A new model of empathy: the rat
By David Brown
At the very least, the new experiment reported in Science is going to make people think differently about what it means to be a "rat." Eventually, though, it may tell us interesting things about what it means to be a human being.
In a simple experiment, researchers at the University of Chicago sought to find out whether a rat would release a fellow rat from an unpleasantly restrictive cage if it could. The answer was yes.
The free rat, occasionally hearing distress calls from its compatriot, learned to open the cage and did so with greater efficiency over time. It would release the other animal even if there wasn't the payoff of a reunion with it. Astonishingly, if given access to a small hoard of chocolate chips, the free rat would usually save at least one treat for the captive -- which is a lot to expect of a rat.
The researchers came to the unavoidable conclusion that what they were seeing was empathy -- and apparently selfless behavior driven by that mental state.
"There is nothing in it for them except for whatever feeling they get from helping another individual," said Peggy Mason, the neurobiologist who conducted the experiment along with graduate student Inbal Ben-Ami Bartal and fellow researcher Jean Decety.
"There is a common misconception that sharing and helping is a cultural occurrence. But this is not a cultural event. It is part of our biological inheritance," she added.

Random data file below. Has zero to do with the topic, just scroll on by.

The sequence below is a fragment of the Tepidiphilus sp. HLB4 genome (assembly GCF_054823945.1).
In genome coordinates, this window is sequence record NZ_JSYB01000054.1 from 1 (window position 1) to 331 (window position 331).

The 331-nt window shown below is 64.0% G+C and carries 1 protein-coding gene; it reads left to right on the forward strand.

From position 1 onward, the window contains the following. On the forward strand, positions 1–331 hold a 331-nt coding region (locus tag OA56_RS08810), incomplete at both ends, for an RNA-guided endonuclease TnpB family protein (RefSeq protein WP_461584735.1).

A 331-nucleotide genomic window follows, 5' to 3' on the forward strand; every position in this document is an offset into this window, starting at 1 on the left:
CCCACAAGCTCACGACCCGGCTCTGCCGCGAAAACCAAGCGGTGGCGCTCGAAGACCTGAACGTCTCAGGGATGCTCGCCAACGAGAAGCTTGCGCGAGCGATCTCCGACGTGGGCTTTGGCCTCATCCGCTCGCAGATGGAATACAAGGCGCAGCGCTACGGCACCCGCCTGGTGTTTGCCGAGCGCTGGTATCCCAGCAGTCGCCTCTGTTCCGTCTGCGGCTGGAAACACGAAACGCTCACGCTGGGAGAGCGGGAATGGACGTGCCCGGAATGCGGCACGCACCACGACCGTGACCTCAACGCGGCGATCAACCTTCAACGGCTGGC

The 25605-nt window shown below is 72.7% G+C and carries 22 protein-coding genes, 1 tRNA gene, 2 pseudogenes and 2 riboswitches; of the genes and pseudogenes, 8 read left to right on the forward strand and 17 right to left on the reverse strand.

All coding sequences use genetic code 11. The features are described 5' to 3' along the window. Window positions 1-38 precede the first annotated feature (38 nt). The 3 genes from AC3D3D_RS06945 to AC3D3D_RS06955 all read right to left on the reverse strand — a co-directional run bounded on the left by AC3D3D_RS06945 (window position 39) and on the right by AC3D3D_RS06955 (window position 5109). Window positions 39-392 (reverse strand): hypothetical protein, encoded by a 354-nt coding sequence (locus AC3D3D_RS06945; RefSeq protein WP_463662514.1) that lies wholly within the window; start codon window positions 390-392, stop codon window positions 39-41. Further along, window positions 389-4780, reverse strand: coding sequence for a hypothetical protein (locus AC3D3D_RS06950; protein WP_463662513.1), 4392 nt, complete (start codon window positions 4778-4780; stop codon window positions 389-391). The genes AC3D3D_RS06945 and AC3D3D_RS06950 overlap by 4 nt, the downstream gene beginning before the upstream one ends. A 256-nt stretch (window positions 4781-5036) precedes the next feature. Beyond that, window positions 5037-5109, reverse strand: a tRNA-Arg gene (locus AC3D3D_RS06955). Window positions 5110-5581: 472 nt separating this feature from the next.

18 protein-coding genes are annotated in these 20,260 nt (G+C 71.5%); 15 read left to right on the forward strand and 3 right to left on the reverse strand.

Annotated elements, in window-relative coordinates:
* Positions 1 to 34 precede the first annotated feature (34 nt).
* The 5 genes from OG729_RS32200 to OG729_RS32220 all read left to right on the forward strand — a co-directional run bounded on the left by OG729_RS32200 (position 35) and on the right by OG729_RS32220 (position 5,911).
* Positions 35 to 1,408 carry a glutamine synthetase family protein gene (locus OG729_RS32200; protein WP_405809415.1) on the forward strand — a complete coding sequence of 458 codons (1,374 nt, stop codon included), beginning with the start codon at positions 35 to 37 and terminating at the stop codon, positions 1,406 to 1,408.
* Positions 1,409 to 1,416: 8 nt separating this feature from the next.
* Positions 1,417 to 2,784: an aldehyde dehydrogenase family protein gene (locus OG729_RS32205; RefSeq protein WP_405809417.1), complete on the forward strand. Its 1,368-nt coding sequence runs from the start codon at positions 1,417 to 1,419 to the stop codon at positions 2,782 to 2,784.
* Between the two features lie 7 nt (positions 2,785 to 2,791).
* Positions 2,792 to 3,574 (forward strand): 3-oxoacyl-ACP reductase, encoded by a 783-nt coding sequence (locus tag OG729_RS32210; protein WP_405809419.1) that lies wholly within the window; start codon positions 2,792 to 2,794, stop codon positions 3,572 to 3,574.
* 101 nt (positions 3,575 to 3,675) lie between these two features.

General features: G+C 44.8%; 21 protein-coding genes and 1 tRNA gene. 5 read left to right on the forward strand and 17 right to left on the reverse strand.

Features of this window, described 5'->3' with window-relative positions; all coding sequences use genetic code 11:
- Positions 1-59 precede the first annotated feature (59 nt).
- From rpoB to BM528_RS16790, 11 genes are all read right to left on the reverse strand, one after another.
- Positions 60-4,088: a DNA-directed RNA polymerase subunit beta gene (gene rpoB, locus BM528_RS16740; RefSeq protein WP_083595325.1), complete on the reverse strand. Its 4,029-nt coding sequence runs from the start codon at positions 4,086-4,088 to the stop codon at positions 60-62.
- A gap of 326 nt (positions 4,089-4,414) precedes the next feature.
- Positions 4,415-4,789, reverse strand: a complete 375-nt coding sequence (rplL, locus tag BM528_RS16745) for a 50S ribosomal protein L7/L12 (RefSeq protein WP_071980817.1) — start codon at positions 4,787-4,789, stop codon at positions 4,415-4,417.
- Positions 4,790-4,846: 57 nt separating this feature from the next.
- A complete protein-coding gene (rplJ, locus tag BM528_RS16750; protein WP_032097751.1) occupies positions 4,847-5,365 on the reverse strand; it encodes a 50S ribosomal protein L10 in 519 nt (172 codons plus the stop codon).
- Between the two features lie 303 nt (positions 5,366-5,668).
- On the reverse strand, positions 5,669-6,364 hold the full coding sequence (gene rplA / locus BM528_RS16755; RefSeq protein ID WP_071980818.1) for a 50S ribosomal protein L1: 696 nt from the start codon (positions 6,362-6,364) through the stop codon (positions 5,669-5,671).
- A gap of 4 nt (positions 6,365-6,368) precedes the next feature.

The idea that animals have emotional lives and are capable of detecting emotions in others has been gaining ground for decades. Empathic behavior has been observed in apes and monkeys, and described by many pet owners (especially dog owners). Recently, scientists demonstrated "emotional contagion" in mice, a situation in which one animal's stress worsens another's.
But empathy that leads to helping activity -- what psychologists term "pro-social behavior" -- hasn't been formally shown in non-primates until now.
If this experiment reported Thursday holds up under scrutiny, it will give neuroscientists a method to study empathy and altruism in a rigorous way.
Do age and gender affect empathic behavior? Will a rat free a rat it doesn't know? Is more help offered to individuals an animal is related to, either directly or as a member of the same genetic tribe? What are the genes, and their variants, that determine whether one animal helps another and how much? Answering those questions becomes possible now that there is an animal "model" for this behavior.
"The study is truly groundbreaking," said Frans de Waal, a primatologist at Emory University who has written extensively about empathy. What is particularly interesting, he said, is there appears to be no clear cost benefit trade-off going on.
"We are entering a distinctly psychological realm of emotions and reactions to the emotions of others, which is where most human altruism finds its motivation."
Jeffrey S. Mogil, the McGill University neuroscientist who showed
emotional contagion in mice in 2006, said that "what is amazing
about this is that it shows empathy in such a robust way. This is
not something that rats would otherwise be doing."